Italy earthquake death toll rises to 247, huge rescue operation underway
The death toll in 6.2 magnitude earthquake that hit the mountains in central Italy on Wednesday has climbed to 247 lwith several villages and towns being flattened.
Hundreds of others were injured, some critically, and an unknown number were trapped under the ruins of collapsed buildings after Wednesday's pre-dawn quake.
Earlier in the day Prime Minister Matteo Renzi said that over 100 people were killed and 350 were injured in the disaster.
"This is not a final toll," Renzi warned.
A series of aftershocks struck towns in the region, toppling scores of buildings. Many persons are still believed trapped beneath building debris, while rescuers were struggling to reach remote villages and towns levelled in the quake.
The Prime Minister had paid tribute to the volunteers and civil defence officials who rushed to the scene in the middle of the night and used their bare hands to dig for survivors.
The earthquake struck at a shallow depth of 10 km.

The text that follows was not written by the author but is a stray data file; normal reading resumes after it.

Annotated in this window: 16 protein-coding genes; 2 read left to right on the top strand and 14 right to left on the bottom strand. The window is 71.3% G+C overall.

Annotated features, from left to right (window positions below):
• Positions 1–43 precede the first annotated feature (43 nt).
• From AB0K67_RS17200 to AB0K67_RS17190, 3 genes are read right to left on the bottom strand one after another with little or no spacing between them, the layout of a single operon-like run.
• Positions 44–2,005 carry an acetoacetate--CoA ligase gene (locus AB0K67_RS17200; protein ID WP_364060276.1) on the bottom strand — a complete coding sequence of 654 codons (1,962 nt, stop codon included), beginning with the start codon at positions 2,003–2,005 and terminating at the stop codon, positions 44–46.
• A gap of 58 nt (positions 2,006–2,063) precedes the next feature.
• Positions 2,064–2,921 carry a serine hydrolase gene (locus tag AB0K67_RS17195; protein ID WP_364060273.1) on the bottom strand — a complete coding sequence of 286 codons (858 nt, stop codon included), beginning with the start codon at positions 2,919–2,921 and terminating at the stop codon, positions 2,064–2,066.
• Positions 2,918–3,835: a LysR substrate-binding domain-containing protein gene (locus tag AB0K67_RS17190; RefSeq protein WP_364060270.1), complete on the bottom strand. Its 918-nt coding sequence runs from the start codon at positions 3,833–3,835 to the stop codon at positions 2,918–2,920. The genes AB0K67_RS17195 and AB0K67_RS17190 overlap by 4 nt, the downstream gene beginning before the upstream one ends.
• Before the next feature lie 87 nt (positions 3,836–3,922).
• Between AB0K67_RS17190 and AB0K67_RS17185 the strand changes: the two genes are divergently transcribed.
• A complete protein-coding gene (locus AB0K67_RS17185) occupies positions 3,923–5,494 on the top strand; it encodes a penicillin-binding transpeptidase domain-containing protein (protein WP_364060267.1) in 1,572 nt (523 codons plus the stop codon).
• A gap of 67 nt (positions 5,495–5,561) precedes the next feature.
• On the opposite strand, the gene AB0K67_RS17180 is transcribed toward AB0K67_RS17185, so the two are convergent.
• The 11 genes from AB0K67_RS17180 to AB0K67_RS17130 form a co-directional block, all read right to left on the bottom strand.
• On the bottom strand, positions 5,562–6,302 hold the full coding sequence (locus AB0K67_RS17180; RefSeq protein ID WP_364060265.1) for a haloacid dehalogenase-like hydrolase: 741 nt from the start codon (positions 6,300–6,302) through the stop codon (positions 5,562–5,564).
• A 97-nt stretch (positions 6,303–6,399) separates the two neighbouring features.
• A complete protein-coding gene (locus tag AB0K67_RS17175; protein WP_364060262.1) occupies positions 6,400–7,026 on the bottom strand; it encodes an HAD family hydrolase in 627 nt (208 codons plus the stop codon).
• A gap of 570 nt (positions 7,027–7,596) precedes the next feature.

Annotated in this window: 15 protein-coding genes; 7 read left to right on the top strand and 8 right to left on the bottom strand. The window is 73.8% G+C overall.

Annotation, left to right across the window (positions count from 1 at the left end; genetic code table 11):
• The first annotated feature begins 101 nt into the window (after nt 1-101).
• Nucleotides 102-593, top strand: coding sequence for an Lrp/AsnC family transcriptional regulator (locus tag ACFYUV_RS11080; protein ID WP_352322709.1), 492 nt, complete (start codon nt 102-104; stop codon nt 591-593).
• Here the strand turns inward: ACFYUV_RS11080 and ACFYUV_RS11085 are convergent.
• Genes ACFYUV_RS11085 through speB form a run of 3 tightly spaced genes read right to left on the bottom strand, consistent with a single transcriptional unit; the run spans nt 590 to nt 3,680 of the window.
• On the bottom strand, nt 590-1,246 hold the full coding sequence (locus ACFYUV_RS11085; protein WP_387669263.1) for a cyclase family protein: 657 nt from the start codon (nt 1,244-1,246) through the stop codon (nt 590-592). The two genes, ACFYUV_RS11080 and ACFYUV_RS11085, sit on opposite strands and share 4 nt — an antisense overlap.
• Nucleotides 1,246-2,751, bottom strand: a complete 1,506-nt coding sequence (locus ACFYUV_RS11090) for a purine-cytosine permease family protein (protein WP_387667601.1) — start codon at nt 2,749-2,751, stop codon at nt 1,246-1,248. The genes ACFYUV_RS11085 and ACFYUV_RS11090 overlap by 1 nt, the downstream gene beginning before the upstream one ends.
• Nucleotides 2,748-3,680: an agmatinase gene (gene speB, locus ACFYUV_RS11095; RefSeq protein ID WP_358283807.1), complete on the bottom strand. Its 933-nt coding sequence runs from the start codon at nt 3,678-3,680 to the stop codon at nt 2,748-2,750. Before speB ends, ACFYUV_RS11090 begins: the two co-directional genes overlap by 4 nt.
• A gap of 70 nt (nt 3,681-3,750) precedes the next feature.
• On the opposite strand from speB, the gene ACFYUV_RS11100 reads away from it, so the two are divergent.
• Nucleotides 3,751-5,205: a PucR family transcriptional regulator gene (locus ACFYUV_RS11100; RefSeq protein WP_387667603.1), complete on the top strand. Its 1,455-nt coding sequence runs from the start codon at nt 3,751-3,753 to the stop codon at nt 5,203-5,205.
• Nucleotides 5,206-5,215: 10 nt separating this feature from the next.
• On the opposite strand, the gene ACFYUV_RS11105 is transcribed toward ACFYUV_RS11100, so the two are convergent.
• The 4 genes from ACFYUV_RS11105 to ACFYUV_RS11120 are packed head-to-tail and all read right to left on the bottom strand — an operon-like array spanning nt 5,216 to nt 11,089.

The epicentre of the quake was in Norcia in Umbria, about 170 km north-east of Rome, while the hardest hit were the towns of Amatrice, Accumoli and Pescara del Tronto.
Much of the town of Amatrice was reduced to rubble.
Amatrice is known for its traditional all'amatriciana pasta sauce, and was gearing up to hold a festival celebrating the recipe this weekend. The town is popular with holidaymakers and most of the 2,500 people left displaced by the earthquake were said to be visitors.
The Italian branch of the Red Cross sent at least 20 ambulances and sniffer dogs to affected areas alongside the Italian Defence Ministry.
The devastated area is just north of L'Aquila, the city where some 300 people died in another quake in 2009.
Most of the deaths occurred in and around the villages of Amatrice, Accumoli and Arquata del Tronto.
With IANS Inputs